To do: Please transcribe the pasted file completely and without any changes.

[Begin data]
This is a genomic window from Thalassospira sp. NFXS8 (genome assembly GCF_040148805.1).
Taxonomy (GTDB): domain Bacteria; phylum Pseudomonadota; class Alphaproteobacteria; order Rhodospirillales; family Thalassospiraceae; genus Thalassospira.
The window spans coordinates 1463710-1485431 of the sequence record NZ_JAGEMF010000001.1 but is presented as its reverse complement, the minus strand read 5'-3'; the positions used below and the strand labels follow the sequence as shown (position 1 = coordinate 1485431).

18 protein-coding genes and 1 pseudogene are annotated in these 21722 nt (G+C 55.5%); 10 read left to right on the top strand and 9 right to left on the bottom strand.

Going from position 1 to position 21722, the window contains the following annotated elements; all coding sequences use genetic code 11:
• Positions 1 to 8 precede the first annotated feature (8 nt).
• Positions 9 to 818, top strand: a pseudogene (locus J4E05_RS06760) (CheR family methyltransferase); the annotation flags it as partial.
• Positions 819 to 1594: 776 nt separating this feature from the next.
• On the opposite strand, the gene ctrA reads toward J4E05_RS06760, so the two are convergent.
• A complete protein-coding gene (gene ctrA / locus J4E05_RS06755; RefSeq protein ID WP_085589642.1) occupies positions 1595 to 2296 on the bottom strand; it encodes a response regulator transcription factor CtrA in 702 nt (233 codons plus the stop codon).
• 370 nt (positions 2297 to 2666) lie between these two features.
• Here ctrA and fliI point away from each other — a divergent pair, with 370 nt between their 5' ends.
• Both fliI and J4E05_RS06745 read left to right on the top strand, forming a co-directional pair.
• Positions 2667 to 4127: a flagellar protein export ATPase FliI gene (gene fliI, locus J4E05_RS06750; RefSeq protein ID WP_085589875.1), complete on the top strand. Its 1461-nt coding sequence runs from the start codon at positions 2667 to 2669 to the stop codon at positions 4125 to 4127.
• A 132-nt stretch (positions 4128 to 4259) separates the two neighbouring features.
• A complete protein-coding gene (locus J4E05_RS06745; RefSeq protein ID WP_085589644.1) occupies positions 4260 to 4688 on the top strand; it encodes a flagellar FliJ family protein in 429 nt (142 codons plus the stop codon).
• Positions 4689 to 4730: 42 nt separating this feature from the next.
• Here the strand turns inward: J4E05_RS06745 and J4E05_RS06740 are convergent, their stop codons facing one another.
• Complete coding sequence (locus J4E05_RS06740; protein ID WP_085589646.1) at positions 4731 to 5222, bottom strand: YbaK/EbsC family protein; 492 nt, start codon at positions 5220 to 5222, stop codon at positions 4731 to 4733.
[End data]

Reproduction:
This is a genomic window from Thalassospira sp. NFXS8 (genome assembly GCF_040148805.1).
Taxonomy (GTDB): domain Bacteria; phylum Pseudomonadota; class Alphaproteobacteria; order Rhodospirillales; family Thalassospiraceae; genus Thalassospira.
The window spans coordinates 1463710-1485431 of the sequence record NZ_JAGEMF010000001.1 but is presented as its reverse complement, the minus strand read 5'-3'; the positions used below and the strand labels follow the sequence as shown (position 1 = coordinate 1485431).

18 protein-coding genes and 1 pseudogene are annotated in these 21722 nt (G+C 55.5%); 10 read left to right on the top strand and 9 right to left on the bottom strand.

Going from position 1 to position 21722, the window contains the following annotated elements; all coding sequences use genetic code 11:
• Positions 1 to 8 precede the first annotated feature (8 nt).
• Positions 9 to 818, top strand: a pseudogene (locus J4E05_RS06760) (CheR family methyltransferase); the annotation flags it as partial.
• Positions 819 to 1594: 776 nt separating this feature from the next.
• On the opposite strand, the gene ctrA reads toward J4E05_RS06760, so the two are convergent.
• A complete protein-coding gene (gene ctrA / locus J4E05_RS06755; RefSeq protein ID WP_085589642.1) occupies positions 1595 to 2296 on the bottom strand; it encodes a response regulator transcription factor CtrA in 702 nt (233 codons plus the stop codon).
• 370 nt (positions 2297 to 2666) lie between these two features.
• Here ctrA and fliI point away from each other — a divergent pair, with 370 nt between their 5' ends.
• Both fliI and J4E05_RS06745 read left to right on the top strand, forming a co-directional pair.
• Positions 2667 to 4127: a flagellar protein export ATPase FliI gene (gene fliI, locus J4E05_RS06750; RefSeq protein ID WP_085589875.1), complete on the top strand. Its 1461-nt coding sequence runs from the start codon at positions 2667 to 2669 to the stop codon at positions 4125 to 4127.
• A 132-nt stretch (positions 4128 to 4259) separates the two neighbouring features.
• A complete protein-coding gene (locus J4E05_RS06745; RefSeq protein ID WP_085589644.1) occupies positions 4260 to 4688 on the top strand; it encodes a flagellar FliJ family protein in 429 nt (142 codons plus the stop codon).
• Positions 4689 to 4730: 42 nt separating this feature from the next.
• Here the strand turns inward: J4E05_RS06745 and J4E05_RS06740 are convergent, their stop codons facing one another.
• Complete coding sequence (locus J4E05_RS06740; protein ID WP_085589646.1) at positions 4731 to 5222, bottom strand: YbaK/EbsC family protein; 492 nt, start codon at positions 5220 to 5222, stop codon at positions 4731 to 4733.